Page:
- Dogs suitable for experienced owners
- Extra training required
- Need to be aware of potential health issues
- Enjoys active walks
- Enjoys one to two hours of walking a day
- Giant dog
- Some drool
- Requires grooming once a week
- Quiet dog
- Barks, alerts and may be physically protective/suspicious of visitors
- Could have issues with unknown dogs but gets along with known dogs
- May need additional training to live with other pets
- May need additional supervision to live with children
- Needs a large garden
- Can live in semi-rural areas
- Can be left occasionally with training
|Weight:||Ideal weight should be 54kg. Females should be 46kg|
|Height:||Over 18 months of age, the minimum height of dogs should ideally be 76cm. Females of the same age should be a minimum of 71cm|
|Colours:||Fawn, black, blue, brindle and harlequin|
|Kennel Club group:||Working|
|Easy to train:||5/5|
|Tolerates being alone:||1/5|
|Likes other pets:||5/5|
The Great Dane is an affectionate dog, ideally suited to the active family. They can become very close and loyal to their family and even to frequent visitors. They are quick to alert the family of any strangers approaching their territory, as they are excellent guard dogs and can sometimes be territorial and not welcoming of canine intruders. Puppy socialisation and puppy training is of particular importance in such a canine giant.
History and Origins
Country of Origin: Germany
Despite their name, the Great Dane is a German breed and has been known as the German Mastiff or the Deutsche Dogge. The ancestors of this breed have been known since ancient times but they were far heavier and more mastiff in appearance. In the Middle Ages they became popular as high-status hunting dogs of royalty often working in a pack to hunt wild boar. The Great Dane as we know it today however didn’t come into being until the 19th century when it had become both taller and more lightweight - possibly with the inclusion of Greyhound or other large hounds. While they have worked as guard dogs, the modern Great Dane was bred for docility and so his impressive bark is far worse than his bite!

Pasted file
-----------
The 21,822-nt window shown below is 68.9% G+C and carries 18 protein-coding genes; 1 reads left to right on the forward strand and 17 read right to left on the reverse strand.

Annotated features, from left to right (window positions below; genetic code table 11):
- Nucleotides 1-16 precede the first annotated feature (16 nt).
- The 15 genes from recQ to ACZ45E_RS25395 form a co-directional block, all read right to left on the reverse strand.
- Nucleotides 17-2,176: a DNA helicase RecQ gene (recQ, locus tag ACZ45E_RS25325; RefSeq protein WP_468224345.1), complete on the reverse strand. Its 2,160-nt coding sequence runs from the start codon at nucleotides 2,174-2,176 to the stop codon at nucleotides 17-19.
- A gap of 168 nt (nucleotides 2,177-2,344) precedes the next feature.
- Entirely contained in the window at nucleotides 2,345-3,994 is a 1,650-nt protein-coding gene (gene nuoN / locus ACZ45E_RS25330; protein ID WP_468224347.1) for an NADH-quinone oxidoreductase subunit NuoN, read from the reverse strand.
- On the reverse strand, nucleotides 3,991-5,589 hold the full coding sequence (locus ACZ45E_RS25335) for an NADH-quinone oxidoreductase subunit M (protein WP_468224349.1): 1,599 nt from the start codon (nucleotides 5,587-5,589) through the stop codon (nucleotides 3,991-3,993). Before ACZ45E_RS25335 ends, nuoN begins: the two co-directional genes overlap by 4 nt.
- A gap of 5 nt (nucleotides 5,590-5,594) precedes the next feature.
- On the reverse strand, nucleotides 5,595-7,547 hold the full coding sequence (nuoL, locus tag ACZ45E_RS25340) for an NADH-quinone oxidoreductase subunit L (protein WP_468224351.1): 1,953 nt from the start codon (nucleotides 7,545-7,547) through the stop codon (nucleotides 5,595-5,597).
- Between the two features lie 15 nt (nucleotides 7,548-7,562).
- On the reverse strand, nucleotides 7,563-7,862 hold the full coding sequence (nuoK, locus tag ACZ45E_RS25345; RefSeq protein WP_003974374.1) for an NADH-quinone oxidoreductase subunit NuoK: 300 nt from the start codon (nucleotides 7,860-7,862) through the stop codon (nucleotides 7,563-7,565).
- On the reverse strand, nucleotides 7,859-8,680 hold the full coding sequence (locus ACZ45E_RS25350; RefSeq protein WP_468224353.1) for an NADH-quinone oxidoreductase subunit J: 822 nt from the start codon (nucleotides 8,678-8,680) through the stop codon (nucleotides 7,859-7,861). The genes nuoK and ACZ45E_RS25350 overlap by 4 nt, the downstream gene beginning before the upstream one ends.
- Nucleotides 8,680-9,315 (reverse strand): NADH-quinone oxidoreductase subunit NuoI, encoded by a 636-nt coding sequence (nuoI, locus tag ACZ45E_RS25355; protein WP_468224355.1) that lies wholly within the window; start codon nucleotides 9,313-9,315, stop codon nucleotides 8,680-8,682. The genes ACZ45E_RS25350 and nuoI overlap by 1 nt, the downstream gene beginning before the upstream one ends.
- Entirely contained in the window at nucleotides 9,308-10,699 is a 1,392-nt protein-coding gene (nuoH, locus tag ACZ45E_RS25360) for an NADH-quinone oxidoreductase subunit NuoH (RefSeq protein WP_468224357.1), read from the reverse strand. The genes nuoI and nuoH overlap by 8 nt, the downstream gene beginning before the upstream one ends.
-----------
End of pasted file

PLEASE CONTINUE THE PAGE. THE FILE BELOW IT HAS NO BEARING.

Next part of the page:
Did You Know?
- The Great Dane holds the record for being the tallest dog breed in the world, and while in its present form it has only worked as a guard dog, the ancestors of this canine colossus have been war dogs, fighting dogs, and high-status hunting dogs. They are now gentle giants, bred for their docility. Their deep powerful bark being far worse than their pretty much non-existent bite.